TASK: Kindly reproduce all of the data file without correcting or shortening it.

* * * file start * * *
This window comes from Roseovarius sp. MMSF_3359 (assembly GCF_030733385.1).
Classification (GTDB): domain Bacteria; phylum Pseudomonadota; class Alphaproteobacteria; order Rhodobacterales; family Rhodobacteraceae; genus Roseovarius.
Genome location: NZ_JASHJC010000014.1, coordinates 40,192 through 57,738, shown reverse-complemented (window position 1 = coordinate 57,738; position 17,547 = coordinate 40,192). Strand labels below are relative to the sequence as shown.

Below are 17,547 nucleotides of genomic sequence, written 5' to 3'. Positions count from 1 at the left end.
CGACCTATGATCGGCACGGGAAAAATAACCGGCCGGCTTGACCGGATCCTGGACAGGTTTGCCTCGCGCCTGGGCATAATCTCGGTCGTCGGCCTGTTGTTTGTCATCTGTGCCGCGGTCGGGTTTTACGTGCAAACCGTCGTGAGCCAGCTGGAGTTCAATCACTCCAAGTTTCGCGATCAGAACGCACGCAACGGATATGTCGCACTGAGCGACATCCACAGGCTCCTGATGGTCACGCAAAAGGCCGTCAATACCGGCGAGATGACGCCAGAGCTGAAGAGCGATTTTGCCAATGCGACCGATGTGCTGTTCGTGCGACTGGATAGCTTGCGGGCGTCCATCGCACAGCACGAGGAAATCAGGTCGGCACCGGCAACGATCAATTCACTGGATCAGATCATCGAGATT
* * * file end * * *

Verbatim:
This window comes from Roseovarius sp. MMSF_3359 (assembly GCF_030733385.1).
Classification (GTDB): domain Bacteria; phylum Pseudomonadota; class Alphaproteobacteria; order Rhodobacterales; family Rhodobacteraceae; genus Roseovarius.
Genome location: NZ_JASHJC010000014.1, coordinates 40,192 through 57,738, shown reverse-complemented (window position 1 = coordinate 57,738; position 17,547 = coordinate 40,192). Strand labels below are relative to the sequence as shown.

Below are 17,547 nucleotides of genomic sequence, written 5' to 3'. Positions count from 1 at the left end.
CGACCTATGATCGGCACGGGAAAAATAACCGGCCGGCTTGACCGGATCCTGGACAGGTTTGCCTCGCGCCTGGGCATAATCTCGGTCGTCGGCCTGTTGTTTGTCATCTGTGCCGCGGTCGGGTTTTACGTGCAAACCGTCGTGAGCCAGCTGGAGTTCAATCACTCCAAGTTTCGCGATCAGAACGCACGCAACGGATATGTCGCACTGAGCGACATCCACAGGCTCCTGATGGTCACGCAAAAGGCCGTCAATACCGGCGAGATGACGCCAGAGCTGAAGAGCGATTTTGCCAATGCGACCGATGTGCTGTTCGTGCGACTGGATAGCTTGCGGGCGTCCATCGCACAGCACGAGGAAATCAGGTCGGCACCGGCAACGATCAATTCACTGGATCAGATCATCGAGATT